People recovering from an alcohol or substance use disorder can sometimes replace one addiction with another. Sometimes this can mean compulsively engaging in other activities. Activities like work or exercise can be healthy and productive, but when they become a transmission of addiction, they can hinder recovery.
One goal of recovery and learning to lead a sober lifestyle is to regain control of your life and your choices. Compulsive behavior does not allow you free choice, even in productive activities, and is beyond your control.
Replace compulsive behavior
An example of compulsive activity for people new to recovery is “workaholism” – which means that you become obsessive about your job, career, or job search.
Working out and improving your financial situation are important goals. However, if you work more than full time or spend most of your time thinking or talking about work, the behavior can be compulsive.
The same goes for training. Exercise can be beneficial for people in recovery, but research shows that long-term sobriety can be hampered when an exercise program becomes compulsive and replaces previous addictive behaviors.
Unhealthy compulsive behavior
Sometimes people who are in recovery replace addictions that are not productive or healthy. For example, a popular substitute for alcoholics to start smoking marijuana, known as marijuana preservation.
For example, people who previously used heroin or methamphetamine could replace marijuana. They can do this because they believe marijuana is nowhere near as harmful.
There are many other behaviors that can become compulsive, such as: B. Gambling, sex, video games, shopping.
In the past, it was often suggested that people who had recovered from a substance use disorder were at a higher risk of developing another addiction. However, research suggests that people who have recovered from substance use are actually at lower risk of new substance use disorders...
A 2017 study found that both increases and decreases in the use of other substances were very common during recovery from cannabis use. The study also found that factors such as treatment involvement and social influences played an important role in preventing the use of other substances after recovery from cannabis use disorders...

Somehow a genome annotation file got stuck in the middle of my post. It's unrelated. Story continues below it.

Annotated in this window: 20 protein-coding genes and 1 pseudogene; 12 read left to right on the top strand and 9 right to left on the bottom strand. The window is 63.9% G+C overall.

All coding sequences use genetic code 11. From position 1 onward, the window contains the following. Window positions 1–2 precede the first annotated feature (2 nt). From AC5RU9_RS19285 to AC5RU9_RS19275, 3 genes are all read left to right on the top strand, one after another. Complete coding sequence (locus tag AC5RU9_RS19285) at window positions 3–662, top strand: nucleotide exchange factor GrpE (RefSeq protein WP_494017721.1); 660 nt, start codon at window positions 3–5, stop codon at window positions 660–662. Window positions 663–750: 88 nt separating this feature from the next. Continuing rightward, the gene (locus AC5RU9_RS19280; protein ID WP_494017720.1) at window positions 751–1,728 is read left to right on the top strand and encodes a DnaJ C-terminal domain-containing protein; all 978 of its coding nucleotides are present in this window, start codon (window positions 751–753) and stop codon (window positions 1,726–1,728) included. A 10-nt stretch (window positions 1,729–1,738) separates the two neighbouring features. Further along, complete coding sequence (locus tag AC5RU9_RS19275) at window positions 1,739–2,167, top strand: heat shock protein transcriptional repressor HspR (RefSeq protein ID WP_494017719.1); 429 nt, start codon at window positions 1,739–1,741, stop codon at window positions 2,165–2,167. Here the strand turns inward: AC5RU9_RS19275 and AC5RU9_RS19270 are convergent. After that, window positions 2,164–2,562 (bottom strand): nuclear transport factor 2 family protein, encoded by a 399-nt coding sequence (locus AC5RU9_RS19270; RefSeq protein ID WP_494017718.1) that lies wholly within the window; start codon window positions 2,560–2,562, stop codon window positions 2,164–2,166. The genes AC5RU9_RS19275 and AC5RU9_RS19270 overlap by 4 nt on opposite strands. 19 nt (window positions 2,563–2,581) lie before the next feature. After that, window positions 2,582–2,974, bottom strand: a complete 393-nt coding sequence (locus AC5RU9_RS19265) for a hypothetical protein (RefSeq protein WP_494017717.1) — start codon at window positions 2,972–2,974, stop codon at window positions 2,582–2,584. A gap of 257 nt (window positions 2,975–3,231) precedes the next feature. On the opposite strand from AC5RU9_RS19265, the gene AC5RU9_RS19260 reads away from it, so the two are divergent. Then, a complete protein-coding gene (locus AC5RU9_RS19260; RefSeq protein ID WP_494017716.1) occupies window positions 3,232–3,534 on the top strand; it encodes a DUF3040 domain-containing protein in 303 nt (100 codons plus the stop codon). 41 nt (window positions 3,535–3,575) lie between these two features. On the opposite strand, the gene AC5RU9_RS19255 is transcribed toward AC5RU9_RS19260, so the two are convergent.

If you are in aftercare in a professional rehab program, your counselor will alert you to the dangers of replacing these unhealthy behaviors that can contribute to relapse and are counterproductive to your long-term recovery.
Try to find a balance in your life
Your ongoing treatment counselor will ask about your recovery activities and see if you are becoming obsessive about any of your behaviors. This is a topic that is discussed by most of the counselors because of how common addiction substitution is.
You are encouraged to make recovery-related activities the top priority of the structure of your daily schedule. Your counselor will remind you of the importance of meeting your personal needs and taking advantage of relaxation and leisure activities.
The key to long-term recovery is finding balance in your life by working, relaxing, eating well, exercising, getting enough sleep, and avoiding overplanning and overwork.
An exception to the substitution rule
One area of compulsive behavior that your counselor is unlikely to advise against is participating in a 12-step or support group program. People who are new to recovery are sometimes forced to join support groups – sometimes even attend multiple sessions per day.
During the first few months of your rehab, your counselor will likely encourage your active participation in Alcoholics Anonymous, Narcotics Anonymous, Cocaine Anonymous, and / or other mutual support groups.